Project: Grease at Westchester Broadway Theatre
It's a routine that's all too familiar: Wait hours to audition, give it your best shot, and then -- nothing. And no one knew it better than Geoffrey Goldberg.
After returning to New York from a production of Singin' in the Rain at Ohio's Carousel Dinner Theatre, Goldberg started auditioning again, unsuccessfully. When he saw an EPA notice in Back Stage East for Westchester Broadway Theatre's staging of Grease, he decided to go for it, albeit with misgivings. "I hadn't been too successful with them in the past," he says of EPAs.
Unfortunately, this trend continued. "It seemed like everybody and their mother was auditioning for Westchester Broadway. I was number four on the EMC [Equity membership candidate] list but still never got seen, and finally, at 4 o'clock, they told us all we could go home and they weren't going to see us at all."
Though the production was holding an open call the next day, Goldberg, discouraged, resolved not to attend. He slept an hour past the start of the call, then decided to leisurely visit some friends at the audition at 11 a.m. At their encouragement, he asked the monitor whether men were still being considered. Goldberg still remembers the startling response: "He said, 'Yeah, if you want to get seen, they can see you in the next 15 minutes.' And they did, because I started dancing around 11:15."
Goldberg danced, sang, and read sides for Doody, and the very next day director Richard Roland offered him the role. The experience was such a whirlwind that it seemed surreal, Goldberg remembers: "We did 'Greased Lightning,' and we were all in dress shoes and button-down shirts, because none of us knew that they wanted us to wear any dance clothes."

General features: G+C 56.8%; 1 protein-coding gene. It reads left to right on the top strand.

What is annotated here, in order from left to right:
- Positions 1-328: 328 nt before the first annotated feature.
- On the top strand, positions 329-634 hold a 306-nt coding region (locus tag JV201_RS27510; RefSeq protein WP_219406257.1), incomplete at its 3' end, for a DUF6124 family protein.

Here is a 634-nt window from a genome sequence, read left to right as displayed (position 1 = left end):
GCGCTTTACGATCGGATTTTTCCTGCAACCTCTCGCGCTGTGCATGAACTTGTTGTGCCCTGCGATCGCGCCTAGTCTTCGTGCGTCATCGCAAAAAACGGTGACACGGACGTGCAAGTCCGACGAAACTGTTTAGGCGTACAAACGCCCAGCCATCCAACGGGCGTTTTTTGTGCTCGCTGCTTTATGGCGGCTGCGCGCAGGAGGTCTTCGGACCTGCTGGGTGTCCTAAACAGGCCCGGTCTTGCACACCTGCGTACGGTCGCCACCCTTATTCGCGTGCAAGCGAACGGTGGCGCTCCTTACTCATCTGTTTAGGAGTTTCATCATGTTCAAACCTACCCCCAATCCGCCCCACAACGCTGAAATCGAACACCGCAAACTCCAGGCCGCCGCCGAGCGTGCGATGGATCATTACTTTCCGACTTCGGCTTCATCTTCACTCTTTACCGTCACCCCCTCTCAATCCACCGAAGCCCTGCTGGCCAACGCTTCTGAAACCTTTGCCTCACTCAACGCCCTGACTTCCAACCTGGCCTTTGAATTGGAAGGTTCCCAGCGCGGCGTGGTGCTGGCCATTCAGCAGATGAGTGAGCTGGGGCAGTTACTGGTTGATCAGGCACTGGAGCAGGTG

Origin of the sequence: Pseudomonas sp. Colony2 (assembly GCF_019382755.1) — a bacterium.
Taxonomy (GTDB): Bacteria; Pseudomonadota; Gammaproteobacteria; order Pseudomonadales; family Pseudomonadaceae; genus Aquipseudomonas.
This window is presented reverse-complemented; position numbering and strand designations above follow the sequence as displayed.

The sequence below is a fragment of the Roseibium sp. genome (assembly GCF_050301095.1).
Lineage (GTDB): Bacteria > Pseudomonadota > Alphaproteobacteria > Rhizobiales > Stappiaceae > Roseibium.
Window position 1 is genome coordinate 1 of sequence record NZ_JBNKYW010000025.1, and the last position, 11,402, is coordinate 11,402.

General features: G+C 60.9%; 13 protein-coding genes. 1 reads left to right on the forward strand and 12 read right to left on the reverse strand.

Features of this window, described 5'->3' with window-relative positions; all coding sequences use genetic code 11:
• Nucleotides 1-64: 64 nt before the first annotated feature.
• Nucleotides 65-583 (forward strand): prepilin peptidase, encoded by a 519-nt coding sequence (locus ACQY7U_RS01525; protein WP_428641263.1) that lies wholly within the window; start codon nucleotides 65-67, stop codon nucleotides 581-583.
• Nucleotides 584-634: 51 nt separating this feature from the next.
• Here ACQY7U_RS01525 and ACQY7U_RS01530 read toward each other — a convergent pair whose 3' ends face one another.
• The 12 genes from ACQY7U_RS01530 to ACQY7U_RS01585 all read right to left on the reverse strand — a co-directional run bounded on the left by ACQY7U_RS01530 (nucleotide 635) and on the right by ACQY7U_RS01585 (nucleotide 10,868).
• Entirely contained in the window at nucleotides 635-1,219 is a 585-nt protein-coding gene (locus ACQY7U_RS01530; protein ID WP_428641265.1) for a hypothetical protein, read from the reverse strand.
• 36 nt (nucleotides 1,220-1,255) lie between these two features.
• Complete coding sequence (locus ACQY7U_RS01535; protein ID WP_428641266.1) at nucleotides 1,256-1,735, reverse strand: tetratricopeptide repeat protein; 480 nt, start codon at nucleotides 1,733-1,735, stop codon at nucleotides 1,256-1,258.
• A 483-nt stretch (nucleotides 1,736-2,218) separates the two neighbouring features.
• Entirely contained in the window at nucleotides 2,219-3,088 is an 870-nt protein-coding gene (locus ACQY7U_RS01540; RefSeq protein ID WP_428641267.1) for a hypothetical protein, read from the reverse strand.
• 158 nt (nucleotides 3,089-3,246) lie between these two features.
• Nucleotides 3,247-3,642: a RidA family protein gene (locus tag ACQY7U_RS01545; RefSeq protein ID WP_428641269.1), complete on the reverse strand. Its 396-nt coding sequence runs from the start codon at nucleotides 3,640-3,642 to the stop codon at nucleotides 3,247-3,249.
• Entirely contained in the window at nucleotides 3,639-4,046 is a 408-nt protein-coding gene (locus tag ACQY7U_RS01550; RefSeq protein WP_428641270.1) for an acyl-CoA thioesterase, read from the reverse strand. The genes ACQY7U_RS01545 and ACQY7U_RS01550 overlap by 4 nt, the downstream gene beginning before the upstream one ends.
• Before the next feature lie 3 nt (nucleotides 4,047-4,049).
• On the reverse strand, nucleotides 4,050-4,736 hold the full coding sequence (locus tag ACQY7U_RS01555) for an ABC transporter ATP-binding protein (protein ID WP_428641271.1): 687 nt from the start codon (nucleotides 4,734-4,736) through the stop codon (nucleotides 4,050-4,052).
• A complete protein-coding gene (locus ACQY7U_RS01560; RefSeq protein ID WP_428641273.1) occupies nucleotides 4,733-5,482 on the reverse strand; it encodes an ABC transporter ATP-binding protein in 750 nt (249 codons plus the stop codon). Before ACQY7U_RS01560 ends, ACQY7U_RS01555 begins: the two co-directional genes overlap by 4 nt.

But Goldberg's dream seems to be turning into reality. Fresh off Grease, he is now touring Asia as an ensemble member and understudy to the actor playing Billy Lawlor in 42nd Street, directed by Mark Bramble, who co-wrote the book and directed the 2001 Broadway revival. "Going from 15-year-old quirky little pop tenor to understudying romantic leading man is a little switch for me," he says, "but I love that I'm getting the chance to do that."
Often the acting business seems all about just that: chance. As Goldberg attests, auditioning is "really the luck of the draw. I've gone to many, many EPAs where I didn't get seen and waited around for eight or nine hours. You never know when you're going to go and they're going to say, 'Oh yeah, we can see you right now.' "
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